Effects of Resistance Exercise Training on Mitochondrial Dysfunction

In a recent WCMR Science Seminar, Dr Valeria Di Leo talked to us about the effects of resistance exercise training on mitochondrial dysfunction in mitochondrial myopathy patients. Read on to find out more.

Skeletal muscle is a highly energy demanding tissue, requiring huge amounts of energy to perform muscle contraction. The most efficient way to produce energy takes place in the mitochondria and so when mitochondria are faulty, muscular weakness can arise leading to fatigue and difficulty to perform exercise. Exercise is recognised worldwide to give beneficial physical effects to both children and adults and it can induce massive changes in skeletal muscle. Interestingly, it is known that exercise training has the potential to improve mitochondrial function in those with muscular weakness. However, we do not understand the way this happens and a treatment for these patients does not exist yet.

My project looks at the effects of resistance exercise training on the skeletal muscle of a group of patients with a deletion in their mitochondrial DNA. The study uses skeletal muscle biopsies taken before and after the exercise training from each patient who participated, so that we can compare them. After 16 weeks of resistance exercise training, some patients of the cohort show an increase both in the number of mitochondria in the skeletal muscle and in the oxygen capability while exercising, which suggests an improvement in mitochondrial function and a reduction in exercise intolerance. Importantly, all patients in the cohort display an increase of one of the structures directly linked to the production of energy in mitochondria.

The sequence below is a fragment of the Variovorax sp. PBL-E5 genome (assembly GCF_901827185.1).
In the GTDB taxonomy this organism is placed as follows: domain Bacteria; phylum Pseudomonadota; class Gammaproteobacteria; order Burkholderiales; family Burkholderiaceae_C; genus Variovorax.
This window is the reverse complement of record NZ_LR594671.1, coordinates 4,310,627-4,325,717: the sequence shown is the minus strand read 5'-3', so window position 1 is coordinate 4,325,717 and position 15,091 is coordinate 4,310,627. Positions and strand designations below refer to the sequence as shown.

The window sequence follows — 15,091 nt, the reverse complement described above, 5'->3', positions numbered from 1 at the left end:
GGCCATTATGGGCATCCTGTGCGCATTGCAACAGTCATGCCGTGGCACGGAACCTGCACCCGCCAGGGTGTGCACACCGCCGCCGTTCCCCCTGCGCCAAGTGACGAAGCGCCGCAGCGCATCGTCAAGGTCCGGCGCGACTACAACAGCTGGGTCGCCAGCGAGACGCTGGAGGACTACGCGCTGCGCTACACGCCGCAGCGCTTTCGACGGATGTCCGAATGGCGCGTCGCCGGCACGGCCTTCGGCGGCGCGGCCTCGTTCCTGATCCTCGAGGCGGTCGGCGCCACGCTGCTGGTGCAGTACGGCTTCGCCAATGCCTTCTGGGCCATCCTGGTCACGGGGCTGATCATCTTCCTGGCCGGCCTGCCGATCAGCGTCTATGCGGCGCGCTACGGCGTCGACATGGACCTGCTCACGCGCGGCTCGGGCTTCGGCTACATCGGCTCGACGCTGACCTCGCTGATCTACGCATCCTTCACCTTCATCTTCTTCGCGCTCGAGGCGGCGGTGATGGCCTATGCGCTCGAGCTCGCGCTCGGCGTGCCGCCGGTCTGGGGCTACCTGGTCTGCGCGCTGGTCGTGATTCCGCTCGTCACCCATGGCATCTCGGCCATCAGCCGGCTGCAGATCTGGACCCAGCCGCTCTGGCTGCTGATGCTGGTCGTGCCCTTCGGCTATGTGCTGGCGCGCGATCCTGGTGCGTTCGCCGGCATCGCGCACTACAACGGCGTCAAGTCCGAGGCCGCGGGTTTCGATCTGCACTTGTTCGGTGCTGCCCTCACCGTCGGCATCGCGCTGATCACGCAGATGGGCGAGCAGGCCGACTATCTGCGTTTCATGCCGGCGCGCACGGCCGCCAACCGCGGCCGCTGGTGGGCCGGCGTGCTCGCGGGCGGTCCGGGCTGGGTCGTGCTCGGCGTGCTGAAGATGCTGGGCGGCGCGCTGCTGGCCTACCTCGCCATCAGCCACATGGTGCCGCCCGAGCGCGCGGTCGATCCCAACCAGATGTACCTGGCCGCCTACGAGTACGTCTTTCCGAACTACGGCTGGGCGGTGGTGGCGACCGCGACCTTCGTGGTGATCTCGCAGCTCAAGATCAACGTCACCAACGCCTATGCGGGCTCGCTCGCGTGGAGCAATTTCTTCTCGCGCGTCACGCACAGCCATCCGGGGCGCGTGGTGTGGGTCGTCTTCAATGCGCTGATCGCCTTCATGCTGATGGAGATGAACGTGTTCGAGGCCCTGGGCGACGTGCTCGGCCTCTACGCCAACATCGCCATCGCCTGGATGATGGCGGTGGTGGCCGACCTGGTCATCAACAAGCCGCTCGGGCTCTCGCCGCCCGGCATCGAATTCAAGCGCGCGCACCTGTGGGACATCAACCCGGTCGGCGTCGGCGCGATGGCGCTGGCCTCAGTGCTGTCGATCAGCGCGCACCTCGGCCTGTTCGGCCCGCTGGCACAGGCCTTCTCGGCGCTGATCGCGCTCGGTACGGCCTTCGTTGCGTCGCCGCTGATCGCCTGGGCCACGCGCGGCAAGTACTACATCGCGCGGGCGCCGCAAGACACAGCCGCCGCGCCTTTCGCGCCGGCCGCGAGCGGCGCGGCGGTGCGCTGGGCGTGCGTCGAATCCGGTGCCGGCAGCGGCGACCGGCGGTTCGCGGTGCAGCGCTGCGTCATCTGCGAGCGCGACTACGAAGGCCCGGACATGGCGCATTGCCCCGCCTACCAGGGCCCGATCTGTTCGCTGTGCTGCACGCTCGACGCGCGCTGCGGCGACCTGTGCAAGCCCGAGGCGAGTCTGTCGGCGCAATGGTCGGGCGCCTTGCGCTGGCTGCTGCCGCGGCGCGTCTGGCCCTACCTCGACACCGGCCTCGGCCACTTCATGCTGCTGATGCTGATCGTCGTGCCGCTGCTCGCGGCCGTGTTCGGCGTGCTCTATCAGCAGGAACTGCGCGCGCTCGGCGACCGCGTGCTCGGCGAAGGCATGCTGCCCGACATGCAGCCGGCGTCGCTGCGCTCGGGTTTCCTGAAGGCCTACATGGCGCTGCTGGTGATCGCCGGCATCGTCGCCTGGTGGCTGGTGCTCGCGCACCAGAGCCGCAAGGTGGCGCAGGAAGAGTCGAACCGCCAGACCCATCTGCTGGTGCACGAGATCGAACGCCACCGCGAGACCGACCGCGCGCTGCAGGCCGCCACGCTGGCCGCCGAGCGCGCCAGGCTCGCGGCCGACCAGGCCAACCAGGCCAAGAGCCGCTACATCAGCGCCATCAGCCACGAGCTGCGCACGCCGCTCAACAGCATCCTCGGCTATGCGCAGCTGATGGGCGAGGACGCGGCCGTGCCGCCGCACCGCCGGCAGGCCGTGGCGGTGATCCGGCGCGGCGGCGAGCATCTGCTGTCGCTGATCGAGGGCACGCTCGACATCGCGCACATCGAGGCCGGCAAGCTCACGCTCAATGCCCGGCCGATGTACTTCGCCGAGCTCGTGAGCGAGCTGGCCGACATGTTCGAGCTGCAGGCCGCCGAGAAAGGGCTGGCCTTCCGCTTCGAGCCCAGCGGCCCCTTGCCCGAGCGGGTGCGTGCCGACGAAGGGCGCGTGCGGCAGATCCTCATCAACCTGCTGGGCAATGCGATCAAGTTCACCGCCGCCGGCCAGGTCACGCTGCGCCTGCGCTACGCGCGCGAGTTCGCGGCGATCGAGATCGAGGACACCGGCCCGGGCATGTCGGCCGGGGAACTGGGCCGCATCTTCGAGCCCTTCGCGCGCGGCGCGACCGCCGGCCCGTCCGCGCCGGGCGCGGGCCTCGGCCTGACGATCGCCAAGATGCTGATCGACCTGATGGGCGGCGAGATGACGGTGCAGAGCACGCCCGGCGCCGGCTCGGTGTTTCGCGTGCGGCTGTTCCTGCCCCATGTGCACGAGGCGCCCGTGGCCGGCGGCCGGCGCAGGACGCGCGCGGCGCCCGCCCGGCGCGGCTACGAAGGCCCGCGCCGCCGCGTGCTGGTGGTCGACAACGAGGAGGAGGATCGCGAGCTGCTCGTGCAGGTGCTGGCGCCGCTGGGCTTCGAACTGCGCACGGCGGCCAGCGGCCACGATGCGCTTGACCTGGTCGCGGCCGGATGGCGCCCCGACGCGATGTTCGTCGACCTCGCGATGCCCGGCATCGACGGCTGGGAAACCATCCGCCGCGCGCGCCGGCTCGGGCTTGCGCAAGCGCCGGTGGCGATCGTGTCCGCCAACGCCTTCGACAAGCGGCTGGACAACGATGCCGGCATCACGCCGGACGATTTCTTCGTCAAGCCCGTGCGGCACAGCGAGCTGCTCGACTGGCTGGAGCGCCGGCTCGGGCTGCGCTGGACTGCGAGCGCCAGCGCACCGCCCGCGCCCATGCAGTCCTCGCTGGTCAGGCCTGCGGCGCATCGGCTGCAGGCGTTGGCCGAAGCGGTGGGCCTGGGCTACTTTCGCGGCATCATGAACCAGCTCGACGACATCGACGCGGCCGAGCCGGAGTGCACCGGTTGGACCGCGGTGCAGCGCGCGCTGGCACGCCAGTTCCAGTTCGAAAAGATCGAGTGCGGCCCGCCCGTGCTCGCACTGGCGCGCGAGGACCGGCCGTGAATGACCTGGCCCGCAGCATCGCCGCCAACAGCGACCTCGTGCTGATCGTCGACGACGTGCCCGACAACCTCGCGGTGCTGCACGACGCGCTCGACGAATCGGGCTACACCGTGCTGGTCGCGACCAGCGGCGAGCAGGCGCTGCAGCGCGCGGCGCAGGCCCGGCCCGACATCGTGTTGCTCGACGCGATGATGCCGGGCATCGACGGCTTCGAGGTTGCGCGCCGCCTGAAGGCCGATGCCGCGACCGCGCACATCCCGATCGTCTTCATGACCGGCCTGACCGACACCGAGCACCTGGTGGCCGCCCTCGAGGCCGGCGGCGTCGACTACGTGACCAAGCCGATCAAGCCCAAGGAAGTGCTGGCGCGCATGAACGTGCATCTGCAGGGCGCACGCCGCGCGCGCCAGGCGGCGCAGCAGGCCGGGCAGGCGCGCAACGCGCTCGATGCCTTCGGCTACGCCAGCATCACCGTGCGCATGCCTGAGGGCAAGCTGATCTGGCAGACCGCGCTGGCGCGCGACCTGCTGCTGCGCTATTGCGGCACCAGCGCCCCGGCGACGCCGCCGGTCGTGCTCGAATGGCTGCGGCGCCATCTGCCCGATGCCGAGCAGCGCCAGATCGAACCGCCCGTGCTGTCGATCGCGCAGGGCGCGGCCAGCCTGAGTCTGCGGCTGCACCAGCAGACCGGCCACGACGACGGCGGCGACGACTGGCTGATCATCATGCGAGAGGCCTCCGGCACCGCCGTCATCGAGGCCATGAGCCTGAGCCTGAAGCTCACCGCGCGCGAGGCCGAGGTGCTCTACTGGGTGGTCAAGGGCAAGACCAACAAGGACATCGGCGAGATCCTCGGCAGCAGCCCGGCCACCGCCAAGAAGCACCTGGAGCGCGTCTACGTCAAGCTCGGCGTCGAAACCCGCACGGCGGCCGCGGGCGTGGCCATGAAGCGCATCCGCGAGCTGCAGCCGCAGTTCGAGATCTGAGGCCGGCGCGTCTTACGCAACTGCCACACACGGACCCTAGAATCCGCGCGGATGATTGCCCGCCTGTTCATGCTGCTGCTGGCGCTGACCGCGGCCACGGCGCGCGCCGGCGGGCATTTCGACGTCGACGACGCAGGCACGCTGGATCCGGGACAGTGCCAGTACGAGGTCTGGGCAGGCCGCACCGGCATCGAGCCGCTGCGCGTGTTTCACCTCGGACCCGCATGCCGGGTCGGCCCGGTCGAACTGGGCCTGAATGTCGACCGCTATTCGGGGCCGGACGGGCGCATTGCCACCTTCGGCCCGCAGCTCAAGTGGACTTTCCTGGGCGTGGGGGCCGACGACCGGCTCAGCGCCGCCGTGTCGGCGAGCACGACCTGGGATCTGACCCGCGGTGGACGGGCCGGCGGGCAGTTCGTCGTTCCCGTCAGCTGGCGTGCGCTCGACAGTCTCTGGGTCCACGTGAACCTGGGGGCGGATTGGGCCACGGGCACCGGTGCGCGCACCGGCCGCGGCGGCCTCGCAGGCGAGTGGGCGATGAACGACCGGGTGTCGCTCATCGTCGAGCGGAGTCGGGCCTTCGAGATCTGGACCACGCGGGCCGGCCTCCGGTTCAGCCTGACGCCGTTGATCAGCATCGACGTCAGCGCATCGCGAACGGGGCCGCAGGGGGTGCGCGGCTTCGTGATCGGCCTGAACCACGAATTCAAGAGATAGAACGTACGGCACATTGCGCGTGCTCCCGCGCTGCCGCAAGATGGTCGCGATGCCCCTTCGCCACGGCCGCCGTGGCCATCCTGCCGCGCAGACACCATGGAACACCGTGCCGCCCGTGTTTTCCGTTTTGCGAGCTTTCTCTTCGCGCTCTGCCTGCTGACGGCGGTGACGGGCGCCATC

Another important finding of the study is that the muscle cells of participants after exercise change the production level of important cell components: this is scientifically called “differential gene expression”. Resistance exercise training helps mitochondrial patients to have physical beneficial effects but more importantly, is driving a reprogramming from inside the muscle cells helping mitochondria to work better and muscle to contract properly. Thanks to my last experiments, we identified some of the candidate proteins that trigger this reprogramming of the skeletal muscle after resistance exercise. Our hope is that by understanding this process, we can look for a drug that mimics the benefits of resistance exercise training for mitochondrial myopathy patients.